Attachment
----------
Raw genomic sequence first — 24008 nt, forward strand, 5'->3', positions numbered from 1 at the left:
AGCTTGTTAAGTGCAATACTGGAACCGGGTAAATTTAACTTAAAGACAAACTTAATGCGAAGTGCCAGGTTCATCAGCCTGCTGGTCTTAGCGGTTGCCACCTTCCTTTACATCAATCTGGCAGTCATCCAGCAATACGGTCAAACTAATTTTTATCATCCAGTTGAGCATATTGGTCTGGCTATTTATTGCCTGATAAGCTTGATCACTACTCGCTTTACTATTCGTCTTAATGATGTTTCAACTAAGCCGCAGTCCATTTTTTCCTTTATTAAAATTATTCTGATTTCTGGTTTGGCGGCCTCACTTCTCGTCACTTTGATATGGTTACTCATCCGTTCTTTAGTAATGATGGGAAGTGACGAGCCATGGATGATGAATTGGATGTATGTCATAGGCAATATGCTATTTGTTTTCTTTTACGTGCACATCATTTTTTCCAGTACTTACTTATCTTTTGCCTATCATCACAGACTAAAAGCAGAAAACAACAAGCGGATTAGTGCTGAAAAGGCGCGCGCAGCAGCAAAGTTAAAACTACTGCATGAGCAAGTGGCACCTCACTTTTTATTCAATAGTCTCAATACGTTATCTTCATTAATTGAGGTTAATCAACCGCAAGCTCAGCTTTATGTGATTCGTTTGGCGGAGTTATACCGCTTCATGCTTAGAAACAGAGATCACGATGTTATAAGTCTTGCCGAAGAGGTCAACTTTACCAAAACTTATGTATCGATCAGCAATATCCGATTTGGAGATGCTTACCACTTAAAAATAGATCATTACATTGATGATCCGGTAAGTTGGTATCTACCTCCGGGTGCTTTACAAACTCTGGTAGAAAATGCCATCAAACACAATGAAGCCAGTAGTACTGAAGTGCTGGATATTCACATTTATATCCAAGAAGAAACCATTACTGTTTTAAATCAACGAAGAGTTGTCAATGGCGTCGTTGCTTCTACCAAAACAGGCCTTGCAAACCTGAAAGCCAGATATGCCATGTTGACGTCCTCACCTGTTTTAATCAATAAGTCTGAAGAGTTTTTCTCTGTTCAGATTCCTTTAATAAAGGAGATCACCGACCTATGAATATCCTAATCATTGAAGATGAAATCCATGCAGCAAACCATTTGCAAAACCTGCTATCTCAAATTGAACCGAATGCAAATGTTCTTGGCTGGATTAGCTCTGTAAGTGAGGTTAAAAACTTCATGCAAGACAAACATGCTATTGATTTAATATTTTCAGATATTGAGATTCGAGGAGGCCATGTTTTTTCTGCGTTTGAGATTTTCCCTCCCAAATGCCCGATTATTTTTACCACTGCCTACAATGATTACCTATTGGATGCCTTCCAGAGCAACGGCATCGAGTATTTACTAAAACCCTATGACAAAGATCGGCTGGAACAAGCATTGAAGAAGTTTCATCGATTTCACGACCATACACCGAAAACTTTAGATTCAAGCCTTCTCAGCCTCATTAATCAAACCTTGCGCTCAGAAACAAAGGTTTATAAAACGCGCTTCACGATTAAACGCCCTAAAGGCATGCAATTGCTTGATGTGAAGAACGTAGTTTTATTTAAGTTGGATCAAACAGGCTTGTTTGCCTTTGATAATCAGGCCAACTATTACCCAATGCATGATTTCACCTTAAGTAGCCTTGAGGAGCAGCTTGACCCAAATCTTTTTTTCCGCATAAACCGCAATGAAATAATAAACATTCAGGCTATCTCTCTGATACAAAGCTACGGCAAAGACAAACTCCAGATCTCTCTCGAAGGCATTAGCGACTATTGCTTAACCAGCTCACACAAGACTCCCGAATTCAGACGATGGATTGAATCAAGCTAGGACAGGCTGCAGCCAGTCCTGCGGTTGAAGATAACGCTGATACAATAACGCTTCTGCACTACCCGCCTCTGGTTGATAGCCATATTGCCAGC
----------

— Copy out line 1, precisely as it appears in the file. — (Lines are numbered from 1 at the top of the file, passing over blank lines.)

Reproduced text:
Raw genomic sequence first — 24008 nt, forward strand, 5'->3', positions numbered from 1 at the left: